What’s New in Firefox 19

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Another six weeks has passed so it’s time for a new Firefox release. Version 19 appeared on February 19, 2013. If it hasn’t automagically installed, look at Help > About Firefox or head over to getfirefox.com. Let’s take a journey through the new features…

Native PDF Viewer

I never quite understood the necessity for native PDF viewing. Plugins can be slow, unstable and unavailable on some platforms, but I generally download or avoid PDF documents where possible. That said, Mozilla has made a great job of the built-in viewer. It’s faster than Adobe’s rendering and converts documents to HTML5 which you can inspect (not that you’ll want to — it’s a mess).

CSS3 Viewport Percentage Support

Firefox 19 now supports the new vh, vw, vmin and vmax elements. Refer to The New CSS3 Relative Font Sizing Units for more details.

The units now have full support in Firefox, Chrome, Safari and IE10 with partial support in IE9. Opera’s recent switch to WebKit will inevitably include the feature.

@page Support for Printed Documents

@page allows you to target the margins or page breaks of printed pages, e.g.

	margin: 30mm 50mm;

Note that @page can be followed by :first, :left or :right to target specific pages, but that has not been implemented in Firefox yet.

Export canvas Content to an Image

The generated graphical content of a canvas element can now be exported to an image blob using the toBlob method:

toBlob(callback [, imagetype]);

The export occurs asynchronously so it requires a callback function to handle the resulting image. By default, images are exported to lossless 24-bit PNG but you can specify JPG if necessary, e.g.

// JPEG at 90% quality
toBlob(callback, "image/jpeg", 0.9);

This simple example copies the canvas to a new image element on the page:

var canvas = document.getElementById("canvas");
canvas.toBlob(function(blob) {
	var newImg = document.createElement("img"),
		url = URL.createObjectURL(blob);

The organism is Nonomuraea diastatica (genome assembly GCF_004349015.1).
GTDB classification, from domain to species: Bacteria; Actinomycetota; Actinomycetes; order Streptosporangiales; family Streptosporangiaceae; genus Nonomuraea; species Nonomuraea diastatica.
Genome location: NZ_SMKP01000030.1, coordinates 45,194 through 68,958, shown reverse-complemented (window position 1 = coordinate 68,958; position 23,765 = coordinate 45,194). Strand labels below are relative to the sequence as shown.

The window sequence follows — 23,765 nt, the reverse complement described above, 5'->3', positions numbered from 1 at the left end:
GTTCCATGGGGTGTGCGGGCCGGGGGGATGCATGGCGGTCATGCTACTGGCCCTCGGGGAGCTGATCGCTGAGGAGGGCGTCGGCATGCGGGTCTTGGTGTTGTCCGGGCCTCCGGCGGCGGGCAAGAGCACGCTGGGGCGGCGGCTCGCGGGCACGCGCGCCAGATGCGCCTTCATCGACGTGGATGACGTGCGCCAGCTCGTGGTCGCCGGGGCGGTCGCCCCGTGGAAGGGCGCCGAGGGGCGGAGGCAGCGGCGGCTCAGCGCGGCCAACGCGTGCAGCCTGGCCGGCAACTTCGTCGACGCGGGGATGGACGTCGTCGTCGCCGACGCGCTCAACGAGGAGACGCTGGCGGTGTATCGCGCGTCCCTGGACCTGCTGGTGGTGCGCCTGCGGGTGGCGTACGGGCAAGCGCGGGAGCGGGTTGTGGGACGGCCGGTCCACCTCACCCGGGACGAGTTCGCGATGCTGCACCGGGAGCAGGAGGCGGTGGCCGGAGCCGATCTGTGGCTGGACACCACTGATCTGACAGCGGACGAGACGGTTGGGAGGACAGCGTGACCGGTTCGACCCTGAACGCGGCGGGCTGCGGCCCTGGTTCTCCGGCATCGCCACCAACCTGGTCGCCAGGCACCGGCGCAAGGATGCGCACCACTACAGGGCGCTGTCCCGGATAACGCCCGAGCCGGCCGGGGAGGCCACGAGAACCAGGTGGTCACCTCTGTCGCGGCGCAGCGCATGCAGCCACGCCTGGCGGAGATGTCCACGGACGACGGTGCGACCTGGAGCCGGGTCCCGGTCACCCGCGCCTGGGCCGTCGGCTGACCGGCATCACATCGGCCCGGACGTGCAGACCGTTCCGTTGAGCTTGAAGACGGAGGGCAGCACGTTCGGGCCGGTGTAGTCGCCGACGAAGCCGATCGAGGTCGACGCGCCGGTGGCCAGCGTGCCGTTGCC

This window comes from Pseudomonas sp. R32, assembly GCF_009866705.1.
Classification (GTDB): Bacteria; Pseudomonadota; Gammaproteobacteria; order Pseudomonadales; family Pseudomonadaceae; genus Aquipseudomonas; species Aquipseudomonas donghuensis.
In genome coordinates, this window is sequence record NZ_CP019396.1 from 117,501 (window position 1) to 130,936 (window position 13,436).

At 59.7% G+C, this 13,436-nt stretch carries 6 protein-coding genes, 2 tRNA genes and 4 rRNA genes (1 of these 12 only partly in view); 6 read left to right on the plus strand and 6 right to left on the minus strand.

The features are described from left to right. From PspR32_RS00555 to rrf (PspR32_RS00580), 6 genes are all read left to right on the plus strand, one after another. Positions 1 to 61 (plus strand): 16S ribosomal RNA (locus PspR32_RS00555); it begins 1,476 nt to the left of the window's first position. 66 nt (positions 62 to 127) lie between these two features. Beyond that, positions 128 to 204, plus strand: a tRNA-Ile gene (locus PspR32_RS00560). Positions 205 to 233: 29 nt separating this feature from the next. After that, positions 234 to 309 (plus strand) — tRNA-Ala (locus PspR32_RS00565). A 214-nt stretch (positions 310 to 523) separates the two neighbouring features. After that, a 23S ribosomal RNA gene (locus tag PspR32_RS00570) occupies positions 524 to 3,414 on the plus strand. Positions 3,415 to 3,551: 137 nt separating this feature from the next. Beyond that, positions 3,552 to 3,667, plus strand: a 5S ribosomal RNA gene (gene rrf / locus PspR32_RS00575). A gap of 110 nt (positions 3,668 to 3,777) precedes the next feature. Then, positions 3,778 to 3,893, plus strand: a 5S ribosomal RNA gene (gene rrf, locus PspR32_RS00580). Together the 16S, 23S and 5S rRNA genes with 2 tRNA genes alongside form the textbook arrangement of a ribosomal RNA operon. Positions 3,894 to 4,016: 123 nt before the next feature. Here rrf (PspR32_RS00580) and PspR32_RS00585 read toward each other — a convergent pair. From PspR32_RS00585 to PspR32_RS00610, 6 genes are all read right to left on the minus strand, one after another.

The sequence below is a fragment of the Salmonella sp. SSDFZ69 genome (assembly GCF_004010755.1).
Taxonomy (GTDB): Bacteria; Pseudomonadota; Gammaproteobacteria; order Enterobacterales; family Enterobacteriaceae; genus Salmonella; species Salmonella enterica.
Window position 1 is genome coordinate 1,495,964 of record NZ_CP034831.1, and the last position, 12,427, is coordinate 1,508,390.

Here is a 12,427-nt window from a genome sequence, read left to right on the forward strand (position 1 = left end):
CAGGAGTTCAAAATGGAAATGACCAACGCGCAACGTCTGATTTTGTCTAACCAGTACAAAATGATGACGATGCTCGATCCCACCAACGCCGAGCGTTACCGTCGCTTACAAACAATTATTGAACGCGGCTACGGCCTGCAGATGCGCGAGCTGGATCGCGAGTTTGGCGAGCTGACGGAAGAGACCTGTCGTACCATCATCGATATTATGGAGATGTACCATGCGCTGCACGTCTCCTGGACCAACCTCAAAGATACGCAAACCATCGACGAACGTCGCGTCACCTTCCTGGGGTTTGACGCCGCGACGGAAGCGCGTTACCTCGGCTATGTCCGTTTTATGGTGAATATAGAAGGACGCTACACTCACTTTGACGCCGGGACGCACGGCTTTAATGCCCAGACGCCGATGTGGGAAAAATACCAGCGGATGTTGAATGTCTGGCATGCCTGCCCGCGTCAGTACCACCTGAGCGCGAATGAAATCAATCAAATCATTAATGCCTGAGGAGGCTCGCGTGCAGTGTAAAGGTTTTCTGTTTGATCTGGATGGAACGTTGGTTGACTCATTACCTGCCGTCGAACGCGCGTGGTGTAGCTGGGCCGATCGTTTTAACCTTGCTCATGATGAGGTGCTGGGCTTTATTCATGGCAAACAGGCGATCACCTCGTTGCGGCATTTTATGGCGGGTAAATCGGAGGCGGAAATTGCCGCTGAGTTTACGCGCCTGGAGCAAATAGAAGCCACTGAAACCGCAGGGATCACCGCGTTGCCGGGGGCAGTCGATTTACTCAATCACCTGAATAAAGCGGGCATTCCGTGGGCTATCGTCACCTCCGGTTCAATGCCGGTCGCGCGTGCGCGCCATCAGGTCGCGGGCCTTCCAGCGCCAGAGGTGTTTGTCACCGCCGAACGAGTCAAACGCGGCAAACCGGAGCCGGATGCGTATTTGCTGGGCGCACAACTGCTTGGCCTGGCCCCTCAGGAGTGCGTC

newImg.onload = function() {
		// revoke blob after use
	newImg.src = url;

Updated Developer Tools

While it’s difficult to out-do Firebug, Mozilla has added a range of great developer tools to Firefox. The JavaScript debugger now permits pausing on exceptions and you can hide non-enumerable properties. In addition, CSS links in the Web Console now open in the Style Editor.

An experimental remote web console has also been added which can connect to Firefox Mobile on Android or Firefox OS. It must be enabled in about:config — set devtools.debugger.remote-enabled to true.

Miscellaneous Improvements

There are a number of smaller updates under the hood:

Firefox has been losing ground to Chrome but the browser is more than a match for Google’s offering. It certainly works well on Windows but is anyone still having trouble on Mac or Linux?

Craig BucklerCraig Buckler
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Craig is a freelance UK web consultant who built his first page for IE2.0 in 1995. Since that time he's been advocating standards, accessibility, and best-practice HTML5 techniques. He's created enterprise specifications, websites and online applications for companies and organisations including the UK Parliament, the European Parliament, the Department of Energy & Climate Change, Microsoft, and more. He's written more than 1,000 articles for SitePoint and you can find him @craigbuckler.

firefoxHTML5 Dev CenterMozilla
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